Leeds Social Sciences Institute engaging policy
In January 2019, LSSI and Leeds Barc University Business School hosted a workshop which brought together researchers at Leeds with those operating in policy and analysis at the Department for Work and Pensions (DWP).
The point of convergence was the DWP ‘Areas of Research Interest’ (ARI) Document, with its five overarching areas: employment; disability; security in later life; children, families and disadvantage; and service delivery. The event aimed to find areas of commonality where research strengths at Leeds aligned with these research interests, as well as to consider how researchers may go about connecting with DWP successfully in the future. The questions that arose seemed focused on maintaining or improving means of connection and communication between researchers and policy makers:
• Whilst researchers tend to work within one discipline over a long period of time, for civil servants it is rare to remain in one position for more than a few years. Often connections are established and maintained between specific individuals due to chance meetings. Is there a way that we can formalise these connections? What happens if the person who is the ‘institutional link’ moves on?
• It may work well to utilise cross-disciplinary mechanisms at the university, such as institutes or centres, which are not aligned with one specific disciplinary area and that can act as primary points of contact, using institutional knowledge to link up relevant individuals.
A further point on communication that came out of these discussion was that whilst there are barriers that come with having individual points of contact, the power of these organically fostered connections should not be underestimated. A new initiative that LSSI, DWP and Leeds University Business School have been piloting since autumn 2018 is a series of ‘Linking Leeds’ seminars. At each seminar, a researcher (both from Leeds and other universities) presents on a research area of their choice, followed by time for questions. Presentation titles have included: ‘Exploring the rise of emergency food in the UK’, ‘The uneven impact of welfare reform’ and ‘Child and Family Policy’. The seminars have become popular with staff and students from the University as well as with policy analysts, strategists and researchers from DWP, and even some other Leeds-based organisations, causing some seminars to become ‘standing room only’! Whilst sharing research outside of the university is in itself incredibly important, possibly the most valuable outputs are the individual conversations, the informal chats, and the sharing of email addresses to follow up at a later date.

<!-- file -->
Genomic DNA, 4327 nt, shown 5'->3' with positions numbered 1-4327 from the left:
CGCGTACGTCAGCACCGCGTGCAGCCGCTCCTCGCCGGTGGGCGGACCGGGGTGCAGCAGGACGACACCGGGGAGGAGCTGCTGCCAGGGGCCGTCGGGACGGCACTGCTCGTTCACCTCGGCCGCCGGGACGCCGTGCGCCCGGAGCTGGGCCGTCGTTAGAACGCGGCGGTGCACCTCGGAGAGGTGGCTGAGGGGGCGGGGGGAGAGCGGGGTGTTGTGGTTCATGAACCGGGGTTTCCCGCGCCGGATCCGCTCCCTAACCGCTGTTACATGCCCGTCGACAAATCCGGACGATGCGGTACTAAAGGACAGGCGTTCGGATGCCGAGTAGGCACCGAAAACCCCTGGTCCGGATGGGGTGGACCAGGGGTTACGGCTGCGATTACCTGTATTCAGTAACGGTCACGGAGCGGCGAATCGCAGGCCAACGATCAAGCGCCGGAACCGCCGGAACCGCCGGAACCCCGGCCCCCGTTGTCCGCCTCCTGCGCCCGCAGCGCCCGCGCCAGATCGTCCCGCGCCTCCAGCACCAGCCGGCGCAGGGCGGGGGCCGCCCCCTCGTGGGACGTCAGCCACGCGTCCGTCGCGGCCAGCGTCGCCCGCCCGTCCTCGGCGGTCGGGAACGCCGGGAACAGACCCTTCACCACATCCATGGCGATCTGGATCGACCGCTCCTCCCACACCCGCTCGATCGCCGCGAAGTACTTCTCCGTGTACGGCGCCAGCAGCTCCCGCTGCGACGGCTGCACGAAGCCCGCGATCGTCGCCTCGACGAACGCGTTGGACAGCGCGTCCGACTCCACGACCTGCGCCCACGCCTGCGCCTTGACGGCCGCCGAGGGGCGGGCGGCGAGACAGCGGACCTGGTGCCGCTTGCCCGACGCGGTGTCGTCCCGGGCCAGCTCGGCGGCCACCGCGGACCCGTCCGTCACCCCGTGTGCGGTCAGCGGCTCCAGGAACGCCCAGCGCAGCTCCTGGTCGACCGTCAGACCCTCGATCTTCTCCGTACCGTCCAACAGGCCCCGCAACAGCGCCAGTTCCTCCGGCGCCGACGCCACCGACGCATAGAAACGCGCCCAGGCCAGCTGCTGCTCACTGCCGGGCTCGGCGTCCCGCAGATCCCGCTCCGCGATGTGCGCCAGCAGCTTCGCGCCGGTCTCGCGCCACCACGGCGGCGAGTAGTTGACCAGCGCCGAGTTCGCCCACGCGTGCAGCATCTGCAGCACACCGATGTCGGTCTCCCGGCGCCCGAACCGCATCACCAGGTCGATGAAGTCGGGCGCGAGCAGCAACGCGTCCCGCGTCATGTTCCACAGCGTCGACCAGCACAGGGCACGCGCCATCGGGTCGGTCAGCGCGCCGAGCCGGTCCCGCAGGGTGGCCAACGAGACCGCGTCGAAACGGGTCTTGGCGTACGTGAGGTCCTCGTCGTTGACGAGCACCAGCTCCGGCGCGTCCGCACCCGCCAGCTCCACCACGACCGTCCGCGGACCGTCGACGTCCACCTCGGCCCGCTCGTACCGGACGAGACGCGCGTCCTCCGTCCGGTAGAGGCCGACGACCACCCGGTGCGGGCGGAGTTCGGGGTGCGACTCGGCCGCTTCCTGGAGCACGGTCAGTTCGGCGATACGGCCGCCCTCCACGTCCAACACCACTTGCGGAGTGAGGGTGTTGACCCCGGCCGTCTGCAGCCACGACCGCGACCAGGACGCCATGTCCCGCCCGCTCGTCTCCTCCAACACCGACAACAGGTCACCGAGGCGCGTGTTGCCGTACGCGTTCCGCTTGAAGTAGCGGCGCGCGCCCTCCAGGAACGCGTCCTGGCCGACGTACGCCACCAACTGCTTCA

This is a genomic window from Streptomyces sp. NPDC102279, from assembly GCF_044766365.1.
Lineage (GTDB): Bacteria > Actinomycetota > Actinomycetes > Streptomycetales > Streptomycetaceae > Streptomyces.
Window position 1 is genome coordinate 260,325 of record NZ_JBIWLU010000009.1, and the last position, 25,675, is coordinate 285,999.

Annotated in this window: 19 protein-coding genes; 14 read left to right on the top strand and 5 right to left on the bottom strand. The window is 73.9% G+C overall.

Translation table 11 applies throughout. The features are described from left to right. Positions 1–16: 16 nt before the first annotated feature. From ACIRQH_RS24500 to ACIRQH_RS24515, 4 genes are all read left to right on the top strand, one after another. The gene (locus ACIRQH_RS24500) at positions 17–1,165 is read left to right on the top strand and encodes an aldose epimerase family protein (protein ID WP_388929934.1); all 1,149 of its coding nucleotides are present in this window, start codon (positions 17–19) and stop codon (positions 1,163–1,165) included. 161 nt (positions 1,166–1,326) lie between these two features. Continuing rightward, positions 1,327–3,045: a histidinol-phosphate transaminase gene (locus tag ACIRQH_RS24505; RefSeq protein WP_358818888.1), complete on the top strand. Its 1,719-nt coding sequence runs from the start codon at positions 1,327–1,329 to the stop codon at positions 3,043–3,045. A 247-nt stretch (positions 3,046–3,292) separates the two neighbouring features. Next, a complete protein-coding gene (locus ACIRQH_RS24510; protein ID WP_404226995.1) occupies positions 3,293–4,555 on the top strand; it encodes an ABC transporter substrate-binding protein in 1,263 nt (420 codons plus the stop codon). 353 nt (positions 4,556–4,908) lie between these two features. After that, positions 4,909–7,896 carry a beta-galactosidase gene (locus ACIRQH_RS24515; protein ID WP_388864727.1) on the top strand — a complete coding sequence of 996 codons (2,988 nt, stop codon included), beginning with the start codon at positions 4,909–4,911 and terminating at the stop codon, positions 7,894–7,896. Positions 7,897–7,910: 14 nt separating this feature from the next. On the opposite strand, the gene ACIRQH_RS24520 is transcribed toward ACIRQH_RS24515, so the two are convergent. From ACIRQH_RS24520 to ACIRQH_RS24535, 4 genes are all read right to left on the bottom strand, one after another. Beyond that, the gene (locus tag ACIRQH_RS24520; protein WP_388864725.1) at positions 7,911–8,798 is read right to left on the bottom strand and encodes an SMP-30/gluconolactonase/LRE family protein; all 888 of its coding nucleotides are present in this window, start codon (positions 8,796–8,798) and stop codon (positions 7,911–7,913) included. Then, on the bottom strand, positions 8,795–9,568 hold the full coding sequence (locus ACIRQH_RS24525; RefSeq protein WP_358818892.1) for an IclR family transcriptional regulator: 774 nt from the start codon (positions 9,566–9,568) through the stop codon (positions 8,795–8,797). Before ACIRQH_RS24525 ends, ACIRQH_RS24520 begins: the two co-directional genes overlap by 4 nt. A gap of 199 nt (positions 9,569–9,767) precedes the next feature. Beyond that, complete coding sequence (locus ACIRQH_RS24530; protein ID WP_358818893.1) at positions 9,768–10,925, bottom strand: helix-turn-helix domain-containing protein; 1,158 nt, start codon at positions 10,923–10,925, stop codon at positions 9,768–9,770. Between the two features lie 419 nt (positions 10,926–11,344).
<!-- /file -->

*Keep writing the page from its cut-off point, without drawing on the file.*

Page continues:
In May, LSSI will play host to representatives from the Home Office, Ministry of Justice, and Department for Transport, who will explore their research priorities with social scientists at Leeds. The event will also bring together representatives from the wider policy community, such as Think Tank ‘IPPR North’ and ‘The Academy of Social Sciences’. The event is designed to find areas of commonality between research and policy agendas and to provide a space for individual connections to be made, whilst also exploring new ways in which we can act institutionally to support researchers who are looking for a springboard to propel their research beyond the university.
We’ll be sharing outcomes and follow-up from the May event on our website (www.lssi.leeds.ac.uk), where you can also find a follow-up report from January’s event with DWP. We also share insights and thoughts on our Twitter page (@UoLSSI).
Katie Barclay, Communications Coordinator, Leeds Social Sciences Institute
Leeds Social Sciences Institute (LSSI) is committed to fostering collaborations that can produce ‘research with impact’. It nurtures interdisciplinary research collaborations and supports social scientists with public and policy engagement; promoting relations with external partners locally, nationally and internationally.
Posted 25/04/2019 14:19Back